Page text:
Morrison will persistently exploit Shorten’s unpopularity. “If you vote for me, you’ll get me. You vote for Bill Shorten and you’ll get Bill Shorten”. Labor sources claim people’s reservations about Shorten are already factored into the vote. Shorten says: “It’s not about me and it’s not about him” – which of course it is.
Shorten is tapping into a rich vein of grievances, over flat wages and the high cost of living. His mantras are fairness, a united team, and the contrast between looking to the future “versus being stuck in the past”. He has made Labor’s pitch on health, its traditional strength, very personal for people with his big-ticket promise to slash costs for cancer sufferers.
Compared with 2016 this will be a short campaign, 38 days to 56 days. And it will be rougher, as the Coalition runs heavily negative and reaches for every weapon. Unlike Turnbull in 2016, Morrison will not be wearing gloves.
On the other side, Labor will benefit from the freneticism of GetUp, which has many government MPs in its sights and a target of making a million phone calls. And the unions have money and manpower.
Turnbull campaigned badly, and the government was lucky to survive last election. The former prime minister’s hyped language – “innovation”, “agile”, “ideas boom”, “age of excitement” – was attuned to the future but a turn off in many parts of the country.
Morrison has to be wary of falling into the opposite trap – sounding old-fashioned, out of sync with public opinion and the rush of technology.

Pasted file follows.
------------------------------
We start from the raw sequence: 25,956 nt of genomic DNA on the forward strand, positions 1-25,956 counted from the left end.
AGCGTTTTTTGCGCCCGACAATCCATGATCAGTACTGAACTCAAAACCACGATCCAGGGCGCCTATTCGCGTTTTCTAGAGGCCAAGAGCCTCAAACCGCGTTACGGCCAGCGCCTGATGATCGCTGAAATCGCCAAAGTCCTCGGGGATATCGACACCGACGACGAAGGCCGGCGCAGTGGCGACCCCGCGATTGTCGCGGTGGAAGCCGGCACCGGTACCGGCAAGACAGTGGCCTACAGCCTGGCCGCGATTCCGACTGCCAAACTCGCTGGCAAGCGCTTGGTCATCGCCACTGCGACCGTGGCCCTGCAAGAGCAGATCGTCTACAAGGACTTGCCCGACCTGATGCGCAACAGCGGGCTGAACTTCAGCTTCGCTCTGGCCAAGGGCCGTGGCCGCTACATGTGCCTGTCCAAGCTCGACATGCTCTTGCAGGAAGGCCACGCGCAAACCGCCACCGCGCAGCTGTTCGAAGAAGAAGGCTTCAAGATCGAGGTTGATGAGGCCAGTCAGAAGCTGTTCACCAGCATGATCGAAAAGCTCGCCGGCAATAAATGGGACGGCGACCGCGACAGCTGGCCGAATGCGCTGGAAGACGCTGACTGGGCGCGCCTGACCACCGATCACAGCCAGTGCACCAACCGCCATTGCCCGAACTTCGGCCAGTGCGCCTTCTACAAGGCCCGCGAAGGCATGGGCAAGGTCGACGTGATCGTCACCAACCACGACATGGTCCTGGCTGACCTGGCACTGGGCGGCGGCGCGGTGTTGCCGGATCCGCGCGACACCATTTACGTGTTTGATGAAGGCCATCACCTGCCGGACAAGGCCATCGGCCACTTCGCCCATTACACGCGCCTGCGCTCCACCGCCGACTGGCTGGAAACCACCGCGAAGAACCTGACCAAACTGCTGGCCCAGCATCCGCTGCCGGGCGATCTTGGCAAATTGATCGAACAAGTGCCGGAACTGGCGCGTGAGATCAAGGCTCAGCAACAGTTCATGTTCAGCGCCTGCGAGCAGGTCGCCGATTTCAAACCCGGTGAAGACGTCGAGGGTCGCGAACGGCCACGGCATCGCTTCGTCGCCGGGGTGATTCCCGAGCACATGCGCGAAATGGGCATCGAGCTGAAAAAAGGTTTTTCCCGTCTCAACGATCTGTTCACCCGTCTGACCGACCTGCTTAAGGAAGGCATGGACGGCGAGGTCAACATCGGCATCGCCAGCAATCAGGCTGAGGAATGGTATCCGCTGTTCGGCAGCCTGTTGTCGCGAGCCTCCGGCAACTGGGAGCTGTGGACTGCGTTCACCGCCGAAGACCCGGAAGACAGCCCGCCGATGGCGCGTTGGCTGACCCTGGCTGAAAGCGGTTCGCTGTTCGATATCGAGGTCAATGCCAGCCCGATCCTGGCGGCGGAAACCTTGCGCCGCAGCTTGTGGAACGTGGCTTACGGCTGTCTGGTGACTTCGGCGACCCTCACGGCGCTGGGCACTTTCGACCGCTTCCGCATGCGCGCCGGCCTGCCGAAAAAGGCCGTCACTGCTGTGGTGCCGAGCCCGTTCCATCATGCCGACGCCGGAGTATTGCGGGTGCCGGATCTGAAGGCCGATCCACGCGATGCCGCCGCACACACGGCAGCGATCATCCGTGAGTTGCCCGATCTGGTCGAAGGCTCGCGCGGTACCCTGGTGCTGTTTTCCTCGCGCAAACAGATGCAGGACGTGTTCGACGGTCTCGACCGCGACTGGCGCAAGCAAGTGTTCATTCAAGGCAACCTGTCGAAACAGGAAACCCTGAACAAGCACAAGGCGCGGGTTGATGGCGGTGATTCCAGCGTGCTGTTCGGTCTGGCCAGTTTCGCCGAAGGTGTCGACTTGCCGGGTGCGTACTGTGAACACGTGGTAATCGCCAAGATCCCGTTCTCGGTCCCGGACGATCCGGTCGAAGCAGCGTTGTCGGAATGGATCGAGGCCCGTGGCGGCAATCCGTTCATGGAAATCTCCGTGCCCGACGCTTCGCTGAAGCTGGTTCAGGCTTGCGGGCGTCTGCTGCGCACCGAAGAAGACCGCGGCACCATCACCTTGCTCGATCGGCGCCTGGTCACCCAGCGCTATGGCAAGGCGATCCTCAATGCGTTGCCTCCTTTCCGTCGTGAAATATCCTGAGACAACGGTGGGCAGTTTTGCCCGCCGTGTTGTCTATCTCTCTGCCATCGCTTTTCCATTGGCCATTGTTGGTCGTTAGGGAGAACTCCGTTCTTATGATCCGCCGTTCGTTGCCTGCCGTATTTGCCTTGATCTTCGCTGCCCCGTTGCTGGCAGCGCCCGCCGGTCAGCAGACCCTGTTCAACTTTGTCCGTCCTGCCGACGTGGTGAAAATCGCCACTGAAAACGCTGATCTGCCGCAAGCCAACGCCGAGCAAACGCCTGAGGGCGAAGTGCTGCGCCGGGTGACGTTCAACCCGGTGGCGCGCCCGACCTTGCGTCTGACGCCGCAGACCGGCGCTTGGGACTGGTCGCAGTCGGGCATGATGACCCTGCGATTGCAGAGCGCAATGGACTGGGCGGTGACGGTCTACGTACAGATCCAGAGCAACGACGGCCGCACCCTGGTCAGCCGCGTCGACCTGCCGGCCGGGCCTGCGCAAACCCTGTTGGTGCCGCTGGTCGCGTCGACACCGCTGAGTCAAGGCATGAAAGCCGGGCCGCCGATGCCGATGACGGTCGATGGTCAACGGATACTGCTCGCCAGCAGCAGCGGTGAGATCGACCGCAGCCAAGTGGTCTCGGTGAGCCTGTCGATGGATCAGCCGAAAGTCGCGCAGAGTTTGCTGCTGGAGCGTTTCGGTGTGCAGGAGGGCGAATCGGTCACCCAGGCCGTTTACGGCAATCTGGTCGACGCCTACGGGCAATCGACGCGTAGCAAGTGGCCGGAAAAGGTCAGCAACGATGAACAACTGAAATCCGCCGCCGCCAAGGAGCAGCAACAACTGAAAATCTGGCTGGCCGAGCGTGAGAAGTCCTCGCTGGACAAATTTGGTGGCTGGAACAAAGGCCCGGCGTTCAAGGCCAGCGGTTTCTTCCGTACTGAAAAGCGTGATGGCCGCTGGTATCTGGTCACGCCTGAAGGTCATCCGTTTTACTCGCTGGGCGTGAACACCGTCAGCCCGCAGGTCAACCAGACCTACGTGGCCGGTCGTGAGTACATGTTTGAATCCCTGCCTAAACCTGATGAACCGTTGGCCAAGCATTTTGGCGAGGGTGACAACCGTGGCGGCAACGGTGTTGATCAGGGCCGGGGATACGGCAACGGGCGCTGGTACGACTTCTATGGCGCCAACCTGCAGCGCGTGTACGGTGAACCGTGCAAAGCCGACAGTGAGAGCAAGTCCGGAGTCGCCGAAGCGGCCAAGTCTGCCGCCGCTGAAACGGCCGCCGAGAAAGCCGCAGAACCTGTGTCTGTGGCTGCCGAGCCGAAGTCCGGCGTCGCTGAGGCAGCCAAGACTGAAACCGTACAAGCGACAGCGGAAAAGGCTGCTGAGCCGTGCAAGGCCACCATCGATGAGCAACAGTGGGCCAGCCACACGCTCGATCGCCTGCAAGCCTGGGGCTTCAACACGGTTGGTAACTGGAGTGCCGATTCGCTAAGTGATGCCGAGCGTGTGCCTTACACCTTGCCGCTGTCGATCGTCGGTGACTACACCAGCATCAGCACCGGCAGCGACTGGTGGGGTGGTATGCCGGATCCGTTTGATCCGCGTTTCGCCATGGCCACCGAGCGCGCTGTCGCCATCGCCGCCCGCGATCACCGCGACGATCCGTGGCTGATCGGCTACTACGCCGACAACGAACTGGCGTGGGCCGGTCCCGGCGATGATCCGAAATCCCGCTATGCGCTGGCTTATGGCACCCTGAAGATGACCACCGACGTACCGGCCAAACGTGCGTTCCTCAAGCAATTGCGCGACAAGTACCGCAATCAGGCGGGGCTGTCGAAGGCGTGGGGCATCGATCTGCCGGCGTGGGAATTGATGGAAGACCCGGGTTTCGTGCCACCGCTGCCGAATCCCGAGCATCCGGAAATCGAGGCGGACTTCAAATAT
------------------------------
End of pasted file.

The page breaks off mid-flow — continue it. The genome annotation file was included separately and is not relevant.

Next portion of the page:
The scepticism of sections of the Coalition about renewables has damaged the government. The misrepresentation and demonisation of Labor’s target of having electric cars form 50% of new car sales by 2030 is likely to be counterproductive. “Bill Shorten wants to end the weekend […] where you’ve got Australians who love being out there in their four wheel drives,” Morrison said last Sunday. After the airing of past quotes from ministers praising electric cars (and maybe some focus groups) the attacks shifted gear slightly.
Australians love renewables and believe electric cars are the way of the future – that it’s just a matter of when they become cheap enough. The Coalition will get nowhere by appearing to stand in the way of progress.
Both sides are struggling with the imperatives of geography in this election. Adani epitomises the dilemma.
This week the Morrison government signed off on another approval stage of the proposed coal mine – a good message to central and north Queensland, a bad one to Victorian Liberal seats where climate change resonates. Likewise, Labor has its own problem dancing along the Adani tightrope. The controversial project will stalk the campaign.
In announcing the May 18 date on Thursday, Morrison spoke in his prime ministerial courtyard. A few hours later Shorten made his opening statement from the home “of an everyday Australian family” in the Melbourne suburb of Mitcham.
Courtyard versus backyard – the competing images at the election’s kickoff. A beginning that will be long forgotten when the campaign reaches its exhausted end after five weeks of trench warfare.
Michelle Grattan does not work for, consult, own shares in or receive funding from any company or organisation that would benefit from this article, and has disclosed no relevant affiliations beyond their academic appointment.